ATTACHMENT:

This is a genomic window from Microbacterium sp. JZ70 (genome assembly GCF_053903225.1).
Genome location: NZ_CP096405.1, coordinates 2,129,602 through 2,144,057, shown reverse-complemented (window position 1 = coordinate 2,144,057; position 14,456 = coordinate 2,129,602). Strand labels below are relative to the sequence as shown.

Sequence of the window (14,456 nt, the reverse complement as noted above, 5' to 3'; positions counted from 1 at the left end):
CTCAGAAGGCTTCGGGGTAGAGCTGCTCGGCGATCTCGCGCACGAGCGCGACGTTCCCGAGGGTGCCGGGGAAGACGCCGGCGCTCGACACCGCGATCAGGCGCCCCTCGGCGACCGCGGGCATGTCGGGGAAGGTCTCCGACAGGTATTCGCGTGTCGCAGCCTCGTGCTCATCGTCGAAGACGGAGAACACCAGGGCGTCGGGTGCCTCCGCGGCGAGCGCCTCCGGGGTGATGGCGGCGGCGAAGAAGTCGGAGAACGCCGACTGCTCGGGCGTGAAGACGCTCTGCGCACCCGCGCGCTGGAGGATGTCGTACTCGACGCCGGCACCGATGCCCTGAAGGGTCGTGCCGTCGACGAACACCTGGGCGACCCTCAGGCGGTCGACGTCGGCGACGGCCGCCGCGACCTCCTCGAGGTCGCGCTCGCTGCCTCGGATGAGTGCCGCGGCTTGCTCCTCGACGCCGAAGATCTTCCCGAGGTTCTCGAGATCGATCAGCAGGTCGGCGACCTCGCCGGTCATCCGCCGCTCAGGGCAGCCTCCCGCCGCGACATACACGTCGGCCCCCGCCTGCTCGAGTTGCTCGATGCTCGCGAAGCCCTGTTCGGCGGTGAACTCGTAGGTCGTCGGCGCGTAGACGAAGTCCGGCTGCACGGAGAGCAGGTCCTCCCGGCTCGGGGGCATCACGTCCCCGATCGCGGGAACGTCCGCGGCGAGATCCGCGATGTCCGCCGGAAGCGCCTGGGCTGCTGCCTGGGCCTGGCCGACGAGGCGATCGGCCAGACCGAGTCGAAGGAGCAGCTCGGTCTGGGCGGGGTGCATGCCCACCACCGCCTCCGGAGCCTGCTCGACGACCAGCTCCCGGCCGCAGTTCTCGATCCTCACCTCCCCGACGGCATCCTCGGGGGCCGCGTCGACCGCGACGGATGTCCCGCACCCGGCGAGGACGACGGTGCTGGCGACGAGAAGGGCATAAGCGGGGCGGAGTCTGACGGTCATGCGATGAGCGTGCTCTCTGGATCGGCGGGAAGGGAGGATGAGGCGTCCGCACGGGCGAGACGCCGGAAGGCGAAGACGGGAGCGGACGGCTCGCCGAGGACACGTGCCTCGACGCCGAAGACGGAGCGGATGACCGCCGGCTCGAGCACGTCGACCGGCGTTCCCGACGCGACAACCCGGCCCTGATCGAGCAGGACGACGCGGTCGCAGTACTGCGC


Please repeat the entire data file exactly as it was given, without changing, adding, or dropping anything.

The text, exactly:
This is a genomic window from Microbacterium sp. JZ70 (genome assembly GCF_053903225.1).
Genome location: NZ_CP096405.1, coordinates 2,129,602 through 2,144,057, shown reverse-complemented (window position 1 = coordinate 2,144,057; position 14,456 = coordinate 2,129,602). Strand labels below are relative to the sequence as shown.

Sequence of the window (14,456 nt, the reverse complement as noted above, 5' to 3'; positions counted from 1 at the left end):
CTCAGAAGGCTTCGGGGTAGAGCTGCTCGGCGATCTCGCGCACGAGCGCGACGTTCCCGAGGGTGCCGGGGAAGACGCCGGCGCTCGACACCGCGATCAGGCGCCCCTCGGCGACCGCGGGCATGTCGGGGAAGGTCTCCGACAGGTATTCGCGTGTCGCAGCCTCGTGCTCATCGTCGAAGACGGAGAACACCAGGGCGTCGGGTGCCTCCGCGGCGAGCGCCTCCGGGGTGATGGCGGCGGCGAAGAAGTCGGAGAACGCCGACTGCTCGGGCGTGAAGACGCTCTGCGCACCCGCGCGCTGGAGGATGTCGTACTCGACGCCGGCACCGATGCCCTGAAGGGTCGTGCCGTCGACGAACACCTGGGCGACCCTCAGGCGGTCGACGTCGGCGACGGCCGCCGCGACCTCCTCGAGGTCGCGCTCGCTGCCTCGGATGAGTGCCGCGGCTTGCTCCTCGACGCCGAAGATCTTCCCGAGGTTCTCGAGATCGATCAGCAGGTCGGCGACCTCGCCGGTCATCCGCCGCTCAGGGCAGCCTCCCGCCGCGACATACACGTCGGCCCCCGCCTGCTCGAGTTGCTCGATGCTCGCGAAGCCCTGTTCGGCGGTGAACTCGTAGGTCGTCGGCGCGTAGACGAAGTCCGGCTGCACGGAGAGCAGGTCCTCCCGGCTCGGGGGCATCACGTCCCCGATCGCGGGAACGTCCGCGGCGAGATCCGCGATGTCCGCCGGAAGCGCCTGGGCTGCTGCCTGGGCCTGGCCGACGAGGCGATCGGCCAGACCGAGTCGAAGGAGCAGCTCGGTCTGGGCGGGGTGCATGCCCACCACCGCCTCCGGAGCCTGCTCGACGACCAGCTCCCGGCCGCAGTTCTCGATCCTCACCTCCCCGACGGCATCCTCGGGGGCCGCGTCGACCGCGACGGATGTCCCGCACCCGGCGAGGACGACGGTGCTGGCGACGAGAAGGGCATAAGCGGGGCGGAGTCTGACGGTCATGCGATGAGCGTGCTCTCTGGATCGGCGGGAAGGGAGGATGAGGCGTCCGCACGGGCGAGACGCCGGAAGGCGAAGACGGGAGCGGACGGCTCGCCGAGGACACGTGCCTCGACGCCGAAGACGGAGCGGATGACCGCCGGCTCGAGCACGTCGACCGGCGTTCCCGACGCGACAACCCGGCCCTGATCGAGCAGGACGACGCGGTCGCAGTACTGCGC